When we see that a person, having perceived an object, makes an effort towards it, our natural conclusion is that he has, as the basis of the effort, a knowledge of the validity of his perception, for without it there can be no effort. It is hopeless to contend that there is validity of cognition in such cases without the knowledge of validity, for validity of knowledge always means the consciousness of such validity. The fact is that what constitutes a pramāṇa constitutes also its validity. It is wrong to think that validity appertains to anything else outside the cognition in question. When we see fire, its validity as a burning object is grasped with the very notion of fire and does not wait for the comprehension of any supersensible power or burning capacity of fire. The comprehension of fire as a burning object involves the knowledge of its association with its burning capacity. The knowledge of the burning capacity by itself cannot induce any action on our part, for we are always led to act by the comprehension of objects and not by their capacities. It is, therefore, wrong to separate the capacity from the object and speak of it as the cause of our effort. So the cognition of a pramāṇa involves with it its validity. Thus validity cannot be dissociated from the cognition of the object[1].

Further, validity cannot be defined as uncontradictedness, for if that test is to be applied to every knowledge it would lead to infinite regress. If, however, the knowledge of the validity of any cognition has to depend upon the knowledge of the defectlessness or correctness of the means and conditions of cognition, then, since validity of such knowledge has to depend upon another knowledge for the correctness of the means and condition, and that upon another, there is obviously an infinite regress. Since knowledge normally corresponds to the object, ordinarily there should not be any fear of any error arising from the defects of the causes and conditions of such knowledge; it is only in specific cases that such doubts may arise leading to special inquiries about the correctness or incorrectness of the means and conditions of knowledge. If there is an inquiry as to the validity of every knowledge, we should be landed in scepticism. Thus, validity means the manifestation of any form of content not awaiting the confirmation by other means of knowledge (pramāṇā-ntarā - ṇapekṣayōL rthā-vacchinnattvam), and such a conviction of validity is manifested along with the cognition itself. Memory, however, depends upon a prior cognition, and as such the conviction of its validity depends upon the validity of a prior knowledge, and hence it cannot be regarded as self-valid.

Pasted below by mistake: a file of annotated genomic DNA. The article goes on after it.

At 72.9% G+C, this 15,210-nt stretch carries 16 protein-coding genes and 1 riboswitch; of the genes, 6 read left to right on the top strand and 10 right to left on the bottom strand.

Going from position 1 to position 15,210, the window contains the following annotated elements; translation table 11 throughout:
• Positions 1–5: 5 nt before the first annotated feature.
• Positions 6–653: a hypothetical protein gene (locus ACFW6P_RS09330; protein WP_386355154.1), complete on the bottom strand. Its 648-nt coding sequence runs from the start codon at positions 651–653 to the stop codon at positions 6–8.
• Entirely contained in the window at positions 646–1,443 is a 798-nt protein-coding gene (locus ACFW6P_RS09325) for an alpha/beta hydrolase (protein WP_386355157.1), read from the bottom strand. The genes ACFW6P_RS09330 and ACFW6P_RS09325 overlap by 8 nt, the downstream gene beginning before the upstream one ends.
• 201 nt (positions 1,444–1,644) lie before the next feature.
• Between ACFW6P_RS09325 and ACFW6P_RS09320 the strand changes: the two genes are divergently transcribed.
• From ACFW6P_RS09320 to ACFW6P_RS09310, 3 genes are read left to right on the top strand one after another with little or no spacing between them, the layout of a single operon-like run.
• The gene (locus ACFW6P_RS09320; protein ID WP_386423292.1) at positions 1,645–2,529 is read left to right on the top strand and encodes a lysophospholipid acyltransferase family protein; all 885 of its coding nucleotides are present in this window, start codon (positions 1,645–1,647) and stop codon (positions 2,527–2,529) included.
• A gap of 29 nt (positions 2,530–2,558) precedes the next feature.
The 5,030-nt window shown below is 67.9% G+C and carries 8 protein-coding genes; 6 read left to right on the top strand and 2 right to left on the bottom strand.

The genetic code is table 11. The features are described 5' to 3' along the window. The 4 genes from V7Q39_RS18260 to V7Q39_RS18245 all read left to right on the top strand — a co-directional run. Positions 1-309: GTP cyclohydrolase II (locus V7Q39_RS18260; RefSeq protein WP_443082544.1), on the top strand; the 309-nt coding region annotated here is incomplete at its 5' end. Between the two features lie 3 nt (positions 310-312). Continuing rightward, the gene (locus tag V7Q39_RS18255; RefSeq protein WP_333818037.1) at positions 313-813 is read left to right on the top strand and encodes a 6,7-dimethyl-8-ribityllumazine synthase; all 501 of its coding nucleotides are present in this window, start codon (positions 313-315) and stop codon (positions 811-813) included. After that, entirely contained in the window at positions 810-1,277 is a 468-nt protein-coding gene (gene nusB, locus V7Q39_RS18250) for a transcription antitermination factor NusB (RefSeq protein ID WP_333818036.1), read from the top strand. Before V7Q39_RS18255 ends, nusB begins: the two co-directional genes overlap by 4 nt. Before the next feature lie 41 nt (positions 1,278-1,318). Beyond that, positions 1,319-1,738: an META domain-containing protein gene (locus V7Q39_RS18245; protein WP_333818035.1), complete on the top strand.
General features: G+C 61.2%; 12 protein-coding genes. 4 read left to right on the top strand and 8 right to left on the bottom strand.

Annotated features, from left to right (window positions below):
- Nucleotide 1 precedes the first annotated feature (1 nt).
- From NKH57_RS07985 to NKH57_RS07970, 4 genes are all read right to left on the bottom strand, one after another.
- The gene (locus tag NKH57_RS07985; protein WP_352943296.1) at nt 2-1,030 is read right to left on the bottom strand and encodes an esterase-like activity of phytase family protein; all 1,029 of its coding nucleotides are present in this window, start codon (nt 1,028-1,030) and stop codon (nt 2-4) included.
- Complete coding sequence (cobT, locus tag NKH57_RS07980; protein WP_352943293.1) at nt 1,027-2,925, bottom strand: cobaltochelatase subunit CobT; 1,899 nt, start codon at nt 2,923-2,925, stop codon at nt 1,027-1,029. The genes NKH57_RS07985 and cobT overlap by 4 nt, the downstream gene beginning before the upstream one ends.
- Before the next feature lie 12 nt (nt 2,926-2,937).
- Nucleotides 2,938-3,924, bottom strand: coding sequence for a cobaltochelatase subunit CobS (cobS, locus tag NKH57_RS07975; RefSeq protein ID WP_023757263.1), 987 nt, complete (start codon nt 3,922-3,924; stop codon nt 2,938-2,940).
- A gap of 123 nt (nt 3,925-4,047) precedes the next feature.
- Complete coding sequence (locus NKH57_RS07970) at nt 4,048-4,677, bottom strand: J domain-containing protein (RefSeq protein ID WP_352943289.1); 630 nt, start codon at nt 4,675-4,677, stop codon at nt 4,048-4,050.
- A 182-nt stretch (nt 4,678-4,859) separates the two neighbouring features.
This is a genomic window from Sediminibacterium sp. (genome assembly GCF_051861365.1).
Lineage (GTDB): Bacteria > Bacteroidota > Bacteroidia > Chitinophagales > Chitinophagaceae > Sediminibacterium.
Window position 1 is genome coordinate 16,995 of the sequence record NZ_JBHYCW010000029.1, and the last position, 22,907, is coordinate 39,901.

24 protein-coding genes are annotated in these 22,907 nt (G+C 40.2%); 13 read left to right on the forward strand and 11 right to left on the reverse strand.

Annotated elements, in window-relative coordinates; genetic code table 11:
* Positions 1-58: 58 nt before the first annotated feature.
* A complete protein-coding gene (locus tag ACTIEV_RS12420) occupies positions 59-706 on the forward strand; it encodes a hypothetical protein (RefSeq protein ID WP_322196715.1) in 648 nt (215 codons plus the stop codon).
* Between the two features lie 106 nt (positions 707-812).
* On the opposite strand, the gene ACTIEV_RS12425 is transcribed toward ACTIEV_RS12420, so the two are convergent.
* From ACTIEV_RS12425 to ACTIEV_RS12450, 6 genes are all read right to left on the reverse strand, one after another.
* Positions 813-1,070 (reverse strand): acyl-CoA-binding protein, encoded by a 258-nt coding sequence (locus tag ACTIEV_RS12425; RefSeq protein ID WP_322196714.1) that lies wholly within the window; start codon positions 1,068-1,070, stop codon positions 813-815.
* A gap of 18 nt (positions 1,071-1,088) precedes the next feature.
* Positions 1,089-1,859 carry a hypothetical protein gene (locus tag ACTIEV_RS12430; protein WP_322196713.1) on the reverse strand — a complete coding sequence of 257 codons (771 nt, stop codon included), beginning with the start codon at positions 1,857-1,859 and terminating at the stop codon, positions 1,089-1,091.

Rāmānujācārya, the teacher and maternal uncle of Veṅkaṭanātha, anticipates the objection that if self-validity of cognition is to be admitted, then no doubt could arise with reference to any cognition[2]. The reply of Rāmānujācārya is that all cognitions are associated with a general conviction of their self-validity, but that does not prevent the rise of doubt in a certain specific direction. Selfvalidity in this view means that all cognitions produce by themselves a general conviction regarding their validity, though it does not rule out misapprehension in a specific direction[3].

Footnotes and references:


Rāmānujācārya, the maternal uncle of Veṅkaṭanātha, anticipates an objection that perceptual cognition reveals only the content (vastu). The revelation of such a content does not also involve the knowing relation which must necessarily be of a very varied nature, for a knowledge may refer to a content in infinitely diverse relation. The revelation of the mere content, therefore, without the specific knowing relation, does not involve the judgmental form, though the truth of this content may be ascertained at a later moment when it is reduced to a judgmental form as “I know it.” There is no possibility of the affirmation of any validity at the moment of the revelation of the content. In reply to this, Rāmānujācārya says that the revelation of a content necessarily implies all its knowing relations in a general manner; and therefore, by the mode of its revelation at any particular moment, the mode of its specific knowing relation at any particular moment is grasped along with the content. Thus, since the revelation of the content implies the specific knowing relation, all cognitions may be regarded as implicitly judgmental, and there cannot be any objection to the selfvalidity of such knowledge.

If the content and knowledge were regarded as entirely distinct, as they must be, and if the knowing relation were not given implicitly along with the content, then all knowledge would be contentless, and as such any future attempt to relate them would be impossible. Nyāya-kuliśa (MS.).


sāmānyasya svato-graheṇā’bhyāsa-daśo-tpanna-jñāne tat-saṃśayo na syāt.
(A.S. B), p. 184.


Nyāya-kuliśa, p. 27 (MS.).